All posts by K.A. Letts

K.A. Letts is a painter living and working in the metro Detroit area.

Sean Bieri Writes a Review

Baby Haus (detail) by Sarah Rose Sharp, surrealist miniature, mixed media, from Life is But a Dream, reviewed by Sean Bieri

It’s no secret that competent arts writers are hard to find here in the Midwest. Ever since the internet gutted local print media, arts coverage has more or less disappeared from the pages of newspapers like The Detroit Free Press and Detroit News. Independent online culture websites like Hyperallergic and more locally, Detroit Art Review, AADL Pulp and New Art Examiner, have struggled to fill in the gaps with limited personnel and funding.

Finding a good arts writer is a real treasure hunt. (In my capacity as Great Lakes Editor for New Art Examiner I’m always looking.) So I was delighted to discover Sean Bieri, who has a good eye for art and a nice way with words.

Like most Detroit artists, Sean wears multiple hats. He is a co-founder and board member of Hatch Hamtramck, one of the best places to find up-and-coming artists in Detroit, and is also responsible for the design and restoration of Hamtramck Disneyland, an outsider art landmark. Somehow he has found the time to take on the job of writing the occasional art review for New Art Examiner.

You can read his first review on Life is But a Dream at Galerie Camille in Detroit for New Art Examiner here. I hope it is the first of many.

Singular Visions in Detroit

By now, everyone has heard of the Heidelberg Project, Tyree Guyton’s 30 year-long outdoor Motown installation of found objects and eccentrically painted houses, but few know about the many other idiosyncratic ongoing art installations that dot the Detroit landscape. A few endure as more-or-less permanent art projects that reflect their creators’ unique ideas of what art is for outside of the more conventional capitalist gallery system. I have profiled three of them in the current edition of New Art Examiner. You can read the story here

Hamtramck Disneyland, the imaginative outdoor installation by Dmytro Szylak, Ukrainian immigrant and GM factory worker
N’Kisi House, part of the MBAD Bead Museum installation and gallery at Grand River and West Grand Blvd. in Detroit, the creation of Olayami Dabls
The disorienting former kitchen in AndersRuhwald’s hipster fun house, Unit1 3583 Dubois.

Why Do I Delight: Kresge Eminent Artist Shirley Woodson at Detroit Artist Market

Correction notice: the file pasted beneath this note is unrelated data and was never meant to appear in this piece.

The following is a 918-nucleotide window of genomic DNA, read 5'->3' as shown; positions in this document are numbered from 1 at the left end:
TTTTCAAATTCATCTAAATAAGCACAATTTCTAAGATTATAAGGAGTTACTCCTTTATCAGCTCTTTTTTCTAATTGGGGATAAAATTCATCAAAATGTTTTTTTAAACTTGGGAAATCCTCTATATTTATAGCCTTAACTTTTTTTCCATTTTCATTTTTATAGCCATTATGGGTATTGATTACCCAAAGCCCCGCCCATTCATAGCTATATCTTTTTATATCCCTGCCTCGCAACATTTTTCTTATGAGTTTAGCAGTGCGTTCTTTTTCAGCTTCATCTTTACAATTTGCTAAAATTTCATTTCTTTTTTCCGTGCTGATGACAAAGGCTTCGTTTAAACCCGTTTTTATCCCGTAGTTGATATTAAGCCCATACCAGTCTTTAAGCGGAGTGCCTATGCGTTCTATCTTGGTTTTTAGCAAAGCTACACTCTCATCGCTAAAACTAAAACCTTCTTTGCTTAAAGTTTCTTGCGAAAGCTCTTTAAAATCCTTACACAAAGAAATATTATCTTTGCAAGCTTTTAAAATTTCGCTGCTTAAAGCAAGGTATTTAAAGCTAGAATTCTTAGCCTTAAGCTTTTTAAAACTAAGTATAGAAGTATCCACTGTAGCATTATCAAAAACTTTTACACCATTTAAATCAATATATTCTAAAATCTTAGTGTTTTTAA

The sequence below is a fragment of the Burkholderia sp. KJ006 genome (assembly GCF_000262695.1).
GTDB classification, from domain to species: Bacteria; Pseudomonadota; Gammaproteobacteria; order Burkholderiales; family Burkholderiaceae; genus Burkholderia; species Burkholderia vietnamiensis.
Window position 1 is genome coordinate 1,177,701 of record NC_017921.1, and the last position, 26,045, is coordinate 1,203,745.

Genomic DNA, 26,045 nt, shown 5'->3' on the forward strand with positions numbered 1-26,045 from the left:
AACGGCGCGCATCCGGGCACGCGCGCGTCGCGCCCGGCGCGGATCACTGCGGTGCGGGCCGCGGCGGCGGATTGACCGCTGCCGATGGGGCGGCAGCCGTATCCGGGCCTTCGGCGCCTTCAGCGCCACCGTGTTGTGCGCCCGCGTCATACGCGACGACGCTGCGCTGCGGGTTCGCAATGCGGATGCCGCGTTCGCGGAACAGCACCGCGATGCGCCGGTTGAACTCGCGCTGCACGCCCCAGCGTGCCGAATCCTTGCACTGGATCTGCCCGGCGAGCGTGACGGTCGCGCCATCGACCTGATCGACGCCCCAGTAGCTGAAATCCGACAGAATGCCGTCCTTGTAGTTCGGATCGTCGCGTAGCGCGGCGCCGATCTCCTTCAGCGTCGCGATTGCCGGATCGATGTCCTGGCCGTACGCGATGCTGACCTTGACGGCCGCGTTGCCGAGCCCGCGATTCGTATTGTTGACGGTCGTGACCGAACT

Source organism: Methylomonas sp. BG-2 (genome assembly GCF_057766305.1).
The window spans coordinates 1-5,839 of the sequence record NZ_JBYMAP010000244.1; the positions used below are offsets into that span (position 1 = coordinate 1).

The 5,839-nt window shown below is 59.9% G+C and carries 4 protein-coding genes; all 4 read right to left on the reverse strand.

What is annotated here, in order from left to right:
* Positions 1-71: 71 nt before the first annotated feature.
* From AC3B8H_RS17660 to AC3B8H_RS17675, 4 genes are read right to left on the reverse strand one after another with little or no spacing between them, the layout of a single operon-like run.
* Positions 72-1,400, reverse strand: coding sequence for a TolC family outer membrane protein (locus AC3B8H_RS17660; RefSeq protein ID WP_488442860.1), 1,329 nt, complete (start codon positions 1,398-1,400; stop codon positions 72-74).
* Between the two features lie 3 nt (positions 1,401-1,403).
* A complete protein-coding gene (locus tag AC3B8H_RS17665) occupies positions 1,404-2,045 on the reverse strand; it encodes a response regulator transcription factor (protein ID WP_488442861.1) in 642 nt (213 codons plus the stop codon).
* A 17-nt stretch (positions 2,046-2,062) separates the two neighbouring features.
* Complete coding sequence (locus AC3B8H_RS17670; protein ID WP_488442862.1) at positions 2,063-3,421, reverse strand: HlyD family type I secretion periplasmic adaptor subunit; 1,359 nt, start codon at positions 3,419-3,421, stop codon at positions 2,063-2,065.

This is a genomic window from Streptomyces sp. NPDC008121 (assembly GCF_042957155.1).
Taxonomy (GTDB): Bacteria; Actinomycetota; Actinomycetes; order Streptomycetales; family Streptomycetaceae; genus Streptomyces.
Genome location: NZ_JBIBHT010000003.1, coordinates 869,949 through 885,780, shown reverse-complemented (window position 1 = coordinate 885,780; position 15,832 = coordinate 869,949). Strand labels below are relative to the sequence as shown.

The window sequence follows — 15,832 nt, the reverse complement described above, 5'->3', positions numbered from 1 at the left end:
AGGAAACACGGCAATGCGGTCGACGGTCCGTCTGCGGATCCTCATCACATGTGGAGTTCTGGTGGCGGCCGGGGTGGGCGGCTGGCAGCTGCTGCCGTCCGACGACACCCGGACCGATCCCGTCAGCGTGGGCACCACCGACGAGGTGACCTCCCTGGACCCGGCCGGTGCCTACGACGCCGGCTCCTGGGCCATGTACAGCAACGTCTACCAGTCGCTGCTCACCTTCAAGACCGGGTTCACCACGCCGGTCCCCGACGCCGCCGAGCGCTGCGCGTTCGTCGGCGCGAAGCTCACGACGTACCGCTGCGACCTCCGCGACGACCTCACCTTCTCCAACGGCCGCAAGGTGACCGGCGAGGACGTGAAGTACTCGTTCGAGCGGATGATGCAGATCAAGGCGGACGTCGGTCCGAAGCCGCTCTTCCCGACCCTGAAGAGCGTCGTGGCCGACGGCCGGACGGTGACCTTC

Green Vase Nocturnal for Toni Morrison, 2021, acrylic on canvas, photo: K.A. Letts

Shirley Woodson, recently named Kresge Eminent Artist for 2021, is the subject of a retrospective exhibit honoring her work and life at Detroit Artist Market. The exhibit will be on display until October 23. Woodson is an accomplished artist, a veteran educator, an avid collector; she has also been a mentor to countless young Detroit artists throughout her 60-year career. A monograph produced by the Kresge Foundation,  “A Palette for the People.” is now available at no charge in a print edition and for download. Woodson is also the recipient of a no-strings-attached $50,000 prize. To read my full review, go here

Michael Luchs 1938-2021

Michael Luchs, installation from Fictitious Character at MOCAD, 2018, photo courtesy of MOCAD

It seems like just yesterday I was referring to Michael Luchs in the present tense. Luchs, a prominent artist from the Cass Corridor movement in Detroit in the 1960’s and 70’s, and still active creatively in Detroit and beyond, had recently shown his new work at Simone DeSousa Gallery and Museum of Contemporary Art. And then he was gone. For the full text of my appreciation in New Art Examiner here

The Alchemist’s Dream at 20 North Gallery, Toledo

The Alchemist’s Dream, a three-person exhibit of work by metalsmith Tom Muir, ceramicist Tom Marino …and me, K.A. Letts, will open tomorrow night at 20 North Gallery in Toledo. The exhibit will be on view until December 24.

I’m delighted to be showing my work alongside these two distinguished artists. For more information about our work, gallery location and hours, go here

Primavera, by K.A. Letts, 2021, acrylic on paper, 38″ x 50″
Crucible Series: Silver Spill by Tom Marino
Twin Risers, by Tom Muir
Origin Story, by K.A. Letts, 2021, acrylic on paper, 38″ x 50″

Chuck Mintz at Crooked Tree Art Center

My photographer friend, Chuck Mintz will be exhibiting his photographs of the Lustron Houses–and the people who live in them–at the Crooked Tree Art Center in Traverse City until November 13. The Lustron houses were pre-fabricated, enameled steel houses developed in the post-World War II era in the U.S. in response to the shortage of homes for returning G.I.s. There are still some around. Chuck has focused on the current inhabitants and the changes they have made over the years.

Chuck will be making an online presentation October 22 between 10 and 11 a.m. EDT. For more information go here.

And bonus! Crooked Tree Art Center is selling copies of his book, Lustron Stories. Might be time to make a trip Up North.

A Three-fer at River House Arts

Diamond Lips, by Crystal Miller, 2021, acrylic on canvas, gems, glitter, 20″ x 30″ photo courtesy of River House Arts

Or maybe it’s a five-fer… anyhow, until October 1, visitors to River House Arts in Toledo’s Secor Arts Building can see work by three young painters from Cleveland in the ground floor space, while on the building’s second floor a collection of intriguing objects by a young glass artist from Bowling Green State University lurk. As if that weren’t enough, some small nocturnal landscapes by yet another accomplished BGSU graduate occupy the gallery on floor 6. Any one of these shows is worth a trip to Toledo.